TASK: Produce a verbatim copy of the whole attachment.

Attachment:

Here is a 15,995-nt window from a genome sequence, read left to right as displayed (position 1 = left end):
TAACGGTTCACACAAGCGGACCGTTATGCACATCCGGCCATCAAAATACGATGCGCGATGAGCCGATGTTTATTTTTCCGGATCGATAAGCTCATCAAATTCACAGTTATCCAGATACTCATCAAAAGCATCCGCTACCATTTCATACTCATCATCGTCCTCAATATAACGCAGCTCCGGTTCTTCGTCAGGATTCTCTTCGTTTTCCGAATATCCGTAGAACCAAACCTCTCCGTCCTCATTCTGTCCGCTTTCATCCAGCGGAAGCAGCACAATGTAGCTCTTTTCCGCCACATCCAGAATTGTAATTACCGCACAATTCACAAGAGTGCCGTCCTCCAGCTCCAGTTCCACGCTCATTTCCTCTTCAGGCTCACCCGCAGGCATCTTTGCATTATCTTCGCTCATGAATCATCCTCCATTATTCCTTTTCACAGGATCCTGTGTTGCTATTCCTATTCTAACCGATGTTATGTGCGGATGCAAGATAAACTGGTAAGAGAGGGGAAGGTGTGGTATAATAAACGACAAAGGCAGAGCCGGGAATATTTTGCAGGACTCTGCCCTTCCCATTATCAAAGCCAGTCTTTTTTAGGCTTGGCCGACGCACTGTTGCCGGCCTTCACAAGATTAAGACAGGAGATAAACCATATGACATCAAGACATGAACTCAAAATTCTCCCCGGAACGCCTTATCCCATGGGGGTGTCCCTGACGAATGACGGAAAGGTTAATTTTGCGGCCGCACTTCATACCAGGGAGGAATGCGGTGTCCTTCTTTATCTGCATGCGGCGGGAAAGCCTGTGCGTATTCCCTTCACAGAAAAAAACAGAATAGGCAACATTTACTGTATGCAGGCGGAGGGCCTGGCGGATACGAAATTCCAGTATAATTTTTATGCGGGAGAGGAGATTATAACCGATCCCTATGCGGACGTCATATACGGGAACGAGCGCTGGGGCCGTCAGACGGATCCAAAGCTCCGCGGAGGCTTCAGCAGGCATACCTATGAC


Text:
Here is a 15,995-nt window from a genome sequence, read left to right as displayed (position 1 = left end):
TAACGGTTCACACAAGCGGACCGTTATGCACATCCGGCCATCAAAATACGATGCGCGATGAGCCGATGTTTATTTTTCCGGATCGATAAGCTCATCAAATTCACAGTTATCCAGATACTCATCAAAAGCATCCGCTACCATTTCATACTCATCATCGTCCTCAATATAACGCAGCTCCGGTTCTTCGTCAGGATTCTCTTCGTTTTCCGAATATCCGTAGAACCAAACCTCTCCGTCCTCATTCTGTCCGCTTTCATCCAGCGGAAGCAGCACAATGTAGCTCTTTTCCGCCACATCCAGAATTGTAATTACCGCACAATTCACAAGAGTGCCGTCCTCCAGCTCCAGTTCCACGCTCATTTCCTCTTCAGGCTCACCCGCAGGCATCTTTGCATTATCTTCGCTCATGAATCATCCTCCATTATTCCTTTTCACAGGATCCTGTGTTGCTATTCCTATTCTAACCGATGTTATGTGCGGATGCAAGATAAACTGGTAAGAGAGGGGAAGGTGTGGTATAATAAACGACAAAGGCAGAGCCGGGAATATTTTGCAGGACTCTGCCCTTCCCATTATCAAAGCCAGTCTTTTTTAGGCTTGGCCGACGCACTGTTGCCGGCCTTCACAAGATTAAGACAGGAGATAAACCATATGACATCAAGACATGAACTCAAAATTCTCCCCGGAACGCCTTATCCCATGGGGGTGTCCCTGACGAATGACGGAAAGGTTAATTTTGCGGCCGCACTTCATACCAGGGAGGAATGCGGTGTCCTTCTTTATCTGCATGCGGCGGGAAAGCCTGTGCGTATTCCCTTCACAGAAAAAAACAGAATAGGCAACATTTACTGTATGCAGGCGGAGGGCCTGGCGGATACGAAATTCCAGTATAATTTTTATGCGGGAGAGGAGATTATAACCGATCCCTATGCGGACGTCATATACGGGAACGAGCGCTGGGGCCGTCAGACGGATCCAAAGCTCCGCGGAGGCTTCAGCAGGCATACCTATGAC